Project Graduation offers grads party alternative

Clay Today

June 3, 2010

By Christina Leach Phillips

Correspondent 

ORANGE PARK — After Clay County high school seniors leave their graduation ceremonies on Friday, June 4, they may have plans to attend parties at friends’ homes or other locations, which could lead to drinking and driving. 

According to data from the National Highway Traffic Safety Administration, a disproportionate number of adolescents are involved in traffic accidents during the months of prom and graduation. The Data shows that alcohol-related fatalities tend to increase between the middle of April and the middle of June each year. 

ButRidgeviewHigh Schoolis giving its seniors another choice — they can go to an all-night Project Graduation event and possibly win a car, a flat screen television, a netbook computer, a digital camera, a GPS, an iPod, or other prizes. 

Terri Murr, Parent Coordinator for Project Graduation 2010 at the school, said:  “As much as we would like to believe that the kids would choose an all night drug and alcohol free party with food and activities chaperoned by parents over the private hotel or home parties of the opposite kind, it is not as likely for the majority. Prizes are the real draw. Once they get there, they have such a good time that the prizes become less important, but they are essential to attract them there in the first place.” 

Ridgeview is the onlyClayCountyhigh school that offers Project Graduation, Murr said. 

Michael Wingate from the School District of Clay County said the county used to sponsor Project Graduation for allClayCountyhigh schools. “It’s been quite a number of years since the county had any involvement,” he said. “We turned it over to the individual schools, whether or not they wanted to conduct the event.” 

Murr said: “When it was up to parent organizations to take over and raise all the money and lack of volunteers – one by one schools began to drop the program. The last couple of years it has been shaky for Ridgeview students as well, but thanks to one or a few dedicated parents, each of those years the event took place.”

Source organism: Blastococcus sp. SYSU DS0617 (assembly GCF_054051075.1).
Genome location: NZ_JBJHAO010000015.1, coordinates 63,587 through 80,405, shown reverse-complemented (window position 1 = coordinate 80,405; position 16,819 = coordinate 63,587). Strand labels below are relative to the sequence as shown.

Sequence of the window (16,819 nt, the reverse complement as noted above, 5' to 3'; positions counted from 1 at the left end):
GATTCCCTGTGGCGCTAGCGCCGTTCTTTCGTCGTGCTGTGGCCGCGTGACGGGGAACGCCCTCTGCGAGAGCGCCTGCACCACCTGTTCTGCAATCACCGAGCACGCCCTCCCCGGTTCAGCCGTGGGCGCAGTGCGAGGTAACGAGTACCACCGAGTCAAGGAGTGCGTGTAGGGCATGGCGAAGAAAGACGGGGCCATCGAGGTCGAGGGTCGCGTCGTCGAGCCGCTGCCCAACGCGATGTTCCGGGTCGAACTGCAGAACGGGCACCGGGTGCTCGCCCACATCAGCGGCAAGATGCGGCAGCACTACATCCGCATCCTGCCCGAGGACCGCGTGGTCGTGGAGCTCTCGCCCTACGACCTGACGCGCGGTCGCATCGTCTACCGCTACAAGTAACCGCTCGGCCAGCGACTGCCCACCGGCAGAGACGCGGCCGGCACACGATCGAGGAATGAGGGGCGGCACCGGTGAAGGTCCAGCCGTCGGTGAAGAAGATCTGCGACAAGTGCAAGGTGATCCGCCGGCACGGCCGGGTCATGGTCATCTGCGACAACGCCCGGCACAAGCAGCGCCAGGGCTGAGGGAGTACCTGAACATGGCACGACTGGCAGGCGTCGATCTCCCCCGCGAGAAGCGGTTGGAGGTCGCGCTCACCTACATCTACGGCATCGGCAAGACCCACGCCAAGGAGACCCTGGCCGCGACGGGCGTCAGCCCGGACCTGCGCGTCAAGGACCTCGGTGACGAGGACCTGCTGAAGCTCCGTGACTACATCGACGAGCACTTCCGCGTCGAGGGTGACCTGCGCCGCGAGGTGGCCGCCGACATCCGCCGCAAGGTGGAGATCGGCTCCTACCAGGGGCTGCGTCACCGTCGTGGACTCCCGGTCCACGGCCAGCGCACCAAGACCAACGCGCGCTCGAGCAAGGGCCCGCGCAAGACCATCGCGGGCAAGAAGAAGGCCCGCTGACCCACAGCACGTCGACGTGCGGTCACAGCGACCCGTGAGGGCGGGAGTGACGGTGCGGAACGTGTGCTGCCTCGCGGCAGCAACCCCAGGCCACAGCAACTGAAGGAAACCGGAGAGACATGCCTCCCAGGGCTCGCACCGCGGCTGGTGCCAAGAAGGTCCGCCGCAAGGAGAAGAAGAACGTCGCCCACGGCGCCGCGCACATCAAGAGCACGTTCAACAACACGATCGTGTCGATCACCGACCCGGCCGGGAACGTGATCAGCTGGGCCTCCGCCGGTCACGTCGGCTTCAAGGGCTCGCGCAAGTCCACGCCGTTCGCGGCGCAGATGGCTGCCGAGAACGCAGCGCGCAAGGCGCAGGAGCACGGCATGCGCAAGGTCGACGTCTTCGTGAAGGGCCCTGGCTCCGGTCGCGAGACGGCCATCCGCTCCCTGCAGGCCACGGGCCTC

Several parents from the school got together in the beginning of the school year to plan the event, Murr said. “We all work full time, and with the economy, we were worried. Never the less, we believe in the program and decided to take it on. The big issue was how do we revitalize the interest in the event with the kids? We knew the answer — it is prizes,” she said. 

Murr noted that raising the funds and donations has become harder each year, and as the funds and donations decreased, so did the quality of the prizes and the attendance. 

This year, however, some local businesses have come through to help. Murr said that they have had two large donations, including one from Gordon Chevrolet inOrangePark, which is donating a 1999 silver Chevrolet Malibu for the event. 

Nathan Potratz, General Manager of Gordon Chevrolet, said, “We just wanted to support the school and be a part of it for the community.”  

Murr said: “Gordon Chevrolet is the biggest contributor and almost single handedly has revitalized interest in Project Graduation. Our other big donation came from one very generous businessman in town. Recognizing the importance of the event, his company donated $2,500 for activities and prizes and chose to remain anonymous.” 

She said donations also came from Planet Fitness, which donated a one-year membership.  Community First Credit Union donated a $100 book scholarship, and there were donations from the Navy Wives Club and the Orange Park Women’s Club, among others. 

The budget for the event has always been $10,000, Murr said, but that has not been reached since the county sponsored the event. 

“With the value of the car added in, you could say we did achieve it this year,” she said. “There is no way we could have pulled off the event and had as many great prizes if it hadn’t been for the donations from some of our local businesses.” 

Murr said that parents have also done some “thrifty shopping” and have come up with creative ideas to save money for the event. 

The idea of a Project Graduation started inOxford Hills,Maine, in 1980, and it has long since been recognized as a prototype for the nation helping to protect the lives of graduating seniors in all states, according to its website.ClayCountypicked up the program in the 1990s and then turned it back to the individual schools. 

The Ridgeview High School Project Graduation event will be held at the Dye Clay Family YMCA onMoody Avenuefrom 11 p.m. to 5 a.m. on graduation night. Seniors pay $10 to attend, and their guests pay $15 (limited to two guests). Tickets are available at the door.  The ticket sales will give a “starting fund” for next year’s event, said Murr. 

Murr, whose daughter, Audra, will graduate this year, said she hopes that Project Graduation will continue at Ridgeview and possibly be picked up by other high schools in Clay County. 

“As long as there are volunteers, the program will continue,” she said. 

For more information on starting a Project Graduation event, go online to: http://www.maine.gov/dhhs/osa/prevention/youth/projectgraduation.htm

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